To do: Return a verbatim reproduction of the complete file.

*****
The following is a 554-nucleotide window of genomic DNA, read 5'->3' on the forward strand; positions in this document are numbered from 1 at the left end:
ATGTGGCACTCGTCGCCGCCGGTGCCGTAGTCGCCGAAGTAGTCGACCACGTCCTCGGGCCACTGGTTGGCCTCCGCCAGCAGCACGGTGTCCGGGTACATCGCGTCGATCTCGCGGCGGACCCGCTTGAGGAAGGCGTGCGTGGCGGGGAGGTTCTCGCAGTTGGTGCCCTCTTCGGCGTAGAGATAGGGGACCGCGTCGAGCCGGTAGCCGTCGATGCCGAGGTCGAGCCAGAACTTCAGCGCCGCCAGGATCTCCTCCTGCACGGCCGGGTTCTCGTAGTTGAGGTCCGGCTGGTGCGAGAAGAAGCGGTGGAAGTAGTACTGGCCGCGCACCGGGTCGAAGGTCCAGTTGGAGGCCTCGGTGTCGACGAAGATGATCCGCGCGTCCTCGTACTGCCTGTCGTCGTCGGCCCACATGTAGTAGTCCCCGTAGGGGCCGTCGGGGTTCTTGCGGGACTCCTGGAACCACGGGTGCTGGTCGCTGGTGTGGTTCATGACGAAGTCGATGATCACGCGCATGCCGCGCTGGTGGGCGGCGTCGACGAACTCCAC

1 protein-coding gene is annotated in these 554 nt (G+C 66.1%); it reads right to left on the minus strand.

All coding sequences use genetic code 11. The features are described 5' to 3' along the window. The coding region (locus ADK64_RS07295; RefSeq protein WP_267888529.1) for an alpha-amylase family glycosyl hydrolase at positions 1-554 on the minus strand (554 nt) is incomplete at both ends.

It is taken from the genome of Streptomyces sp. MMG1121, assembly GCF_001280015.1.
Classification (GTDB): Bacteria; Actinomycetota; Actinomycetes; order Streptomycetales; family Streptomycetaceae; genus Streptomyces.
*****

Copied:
The following is a 554-nucleotide window of genomic DNA, read 5'->3' on the forward strand; positions in this document are numbered from 1 at the left end:
ATGTGGCACTCGTCGCCGCCGGTGCCGTAGTCGCCGAAGTAGTCGACCACGTCCTCGGGCCACTGGTTGGCCTCCGCCAGCAGCACGGTGTCCGGGTACATCGCGTCGATCTCGCGGCGGACCCGCTTGAGGAAGGCGTGCGTGGCGGGGAGGTTCTCGCAGTTGGTGCCCTCTTCGGCGTAGAGATAGGGGACCGCGTCGAGCCGGTAGCCGTCGATGCCGAGGTCGAGCCAGAACTTCAGCGCCGCCAGGATCTCCTCCTGCACGGCCGGGTTCTCGTAGTTGAGGTCCGGCTGGTGCGAGAAGAAGCGGTGGAAGTAGTACTGGCCGCGCACCGGGTCGAAGGTCCAGTTGGAGGCCTCGGTGTCGACGAAGATGATCCGCGCGTCCTCGTACTGCCTGTCGTCGTCGGCCCACATGTAGTAGTCCCCGTAGGGGCCGTCGGGGTTCTTGCGGGACTCCTGGAACCACGGGTGCTGGTCGCTGGTGTGGTTCATGACGAAGTCGATGATCACGCGCATGCCGCGCTGGTGGGCGGCGTCGACGAACTCCAC

1 protein-coding gene is annotated in these 554 nt (G+C 66.1%); it reads right to left on the minus strand.

All coding sequences use genetic code 11. The features are described 5' to 3' along the window. The coding region (locus ADK64_RS07295; RefSeq protein WP_267888529.1) for an alpha-amylase family glycosyl hydrolase at positions 1-554 on the minus strand (554 nt) is incomplete at both ends.

It is taken from the genome of Streptomyces sp. MMG1121, assembly GCF_001280015.1.
Classification (GTDB): Bacteria; Actinomycetota; Actinomycetes; order Streptomycetales; family Streptomycetaceae; genus Streptomyces.